Sometimes (just sometimes) we like to think in longer form than blog posts and tweets. Curated by the team over at Narratively, here’s a look at 10 in-depth stories, videos and graphics that had Brooklynites talking this month.
Ever wonder what the borough looks like from those clocktower penthouses atop One Hanson Place? In this Narratively article by Moses Gates, the writer literally goes out on a limb to check out the best views of the city and is reminded of the many viewpoints we’ve lost.
2. It’s Alright, Williamsburg (I’m Only Bleeding)
Will we ever get tired of debating gentrification? Unlikely. Over at Brooklyn Rail, Cynthia Lugo discusses Gut Renovation with filmmaker Su Friedrich. The film is a personal account of the impact of gentrification in Friedrich’s beloved neighborhood of Williamsburg…from the point of view of an artist who admits that the film’s alternative title could’ve been “I Hate Rich People.”
3. Brooklyn’s New Gentrification Frontiers
Bad news (except to those who can afford it), residents of once-affordable Brooklyn neighborhoods like Park Slope, Williamsburg, and Carroll Gardens are looking to move to more currently affordable neighborhoods like Bushwick, Kensington and Sunset Park, the new frontiers of hipster Brooklyn. It’s official because The New York Times said so.
4. No Fix for Broken Angel
Arthur Wood, an 81-year-old artist, was forced to leave his iconic home in Clinton Hill this March 15, even after his neighbors created petitions and a party to try to stop his eviction. Over 30 years ago Wood began to make a creative project out of his apartment, which he named “Broken Angel,” adding installations from reclaimed items—some called it art, others an eyesore; many agree it’s a timeless part of Brooklyn that will be missed.
5. Friday Night Magic
Moving over to one of our less frequently covered neighborhoods–Midwood–this short film goes inside the Magic the Gathering competitions at Kings Games (and two other NYC comic book stores), showing that nothing brings people of all ethnicities, financial strata, and ages together quite like waging imaginary wizard battles.
6. Hurricane Sandy Empowers a Film it Almost Ruined
Stand Clear of the Closing Doors, a film by Sam Fleishner, is about a 13-year old autistic boy who is trapped on the A-train for ten days. The movie had to pause filming because the entire neighborhood was flooded after Sandy. But instead of completely scrapping the work, the storm actually became its driving force. Shots of a skate park, boardwalk, and diner, all located in Far Rockaway, where the movie takes place, were destroyed by Sandy, but preserved on film.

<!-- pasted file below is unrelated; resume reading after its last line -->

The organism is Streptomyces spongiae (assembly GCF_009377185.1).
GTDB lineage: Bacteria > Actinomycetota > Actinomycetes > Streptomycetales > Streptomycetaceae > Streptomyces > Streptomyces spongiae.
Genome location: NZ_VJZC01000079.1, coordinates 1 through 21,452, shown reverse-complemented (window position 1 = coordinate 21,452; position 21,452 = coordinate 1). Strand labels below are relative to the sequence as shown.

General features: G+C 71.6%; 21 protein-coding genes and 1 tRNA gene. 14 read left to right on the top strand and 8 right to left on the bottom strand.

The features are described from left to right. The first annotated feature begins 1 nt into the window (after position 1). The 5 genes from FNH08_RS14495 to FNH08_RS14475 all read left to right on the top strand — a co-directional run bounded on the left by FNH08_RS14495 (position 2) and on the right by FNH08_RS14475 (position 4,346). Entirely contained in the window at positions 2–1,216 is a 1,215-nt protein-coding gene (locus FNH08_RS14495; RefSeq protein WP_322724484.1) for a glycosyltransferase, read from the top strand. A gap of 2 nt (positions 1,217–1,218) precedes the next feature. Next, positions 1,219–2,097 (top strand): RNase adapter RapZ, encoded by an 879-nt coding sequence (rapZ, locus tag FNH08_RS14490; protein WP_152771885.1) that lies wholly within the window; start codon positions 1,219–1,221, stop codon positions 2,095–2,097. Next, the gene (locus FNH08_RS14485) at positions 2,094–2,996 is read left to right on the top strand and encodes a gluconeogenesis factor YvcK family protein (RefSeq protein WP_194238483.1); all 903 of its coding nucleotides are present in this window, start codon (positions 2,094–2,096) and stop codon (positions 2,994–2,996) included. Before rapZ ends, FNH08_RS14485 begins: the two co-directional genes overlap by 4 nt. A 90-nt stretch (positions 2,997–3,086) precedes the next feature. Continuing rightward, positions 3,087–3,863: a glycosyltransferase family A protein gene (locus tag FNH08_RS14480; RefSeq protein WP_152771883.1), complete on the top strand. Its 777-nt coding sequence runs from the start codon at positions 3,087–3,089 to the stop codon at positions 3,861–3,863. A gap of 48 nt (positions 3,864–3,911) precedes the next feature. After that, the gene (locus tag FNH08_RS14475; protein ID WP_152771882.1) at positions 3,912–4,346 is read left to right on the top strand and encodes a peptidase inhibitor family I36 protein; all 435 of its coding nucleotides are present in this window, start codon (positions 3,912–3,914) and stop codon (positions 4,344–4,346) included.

7. Crash of the Century
Check out this Narratively story about a devastating subway train crash in 1918 that killed over a hundred, left the last private transit systems broke, altered the career of a mayor, and changed the transportation system forever. You’ll never complain on your way to work again!
8. NYPD Mapping Muslims Program
From 2001 to 2011, the NYPD conducted a surveillence project to create a “human mapping system” of every Muslim business owner in NYC. They found no terrorists, but instead, jeopardized the privacy and freedom of speech of entire communities. This Atlantic Cities article details how they did it.
9. Adorable Stop-Motion Video May Be Your Last Look Inside the Domino Sugar Factory
Whether or not you’re sad to see the Williamsburg Domino Sugar Factory go, you’ll definitely rejoice when watching this stop-motion video starring a cylinder of Domino Sugar and cylinder of Coffee Creamer.
10. Karaoke Kills in Brooklyn
Love the part where you get to perform and sing during karaoke night, but hate all the waiting and watching your sad drunk friends belt out Celine Dion that comes afterward? Karaoke Killed the Cat in Union Hall is your answer. In this Narratively video, Chris Goldteeth and Lord Easy host a karaoke party like you’ve never seen.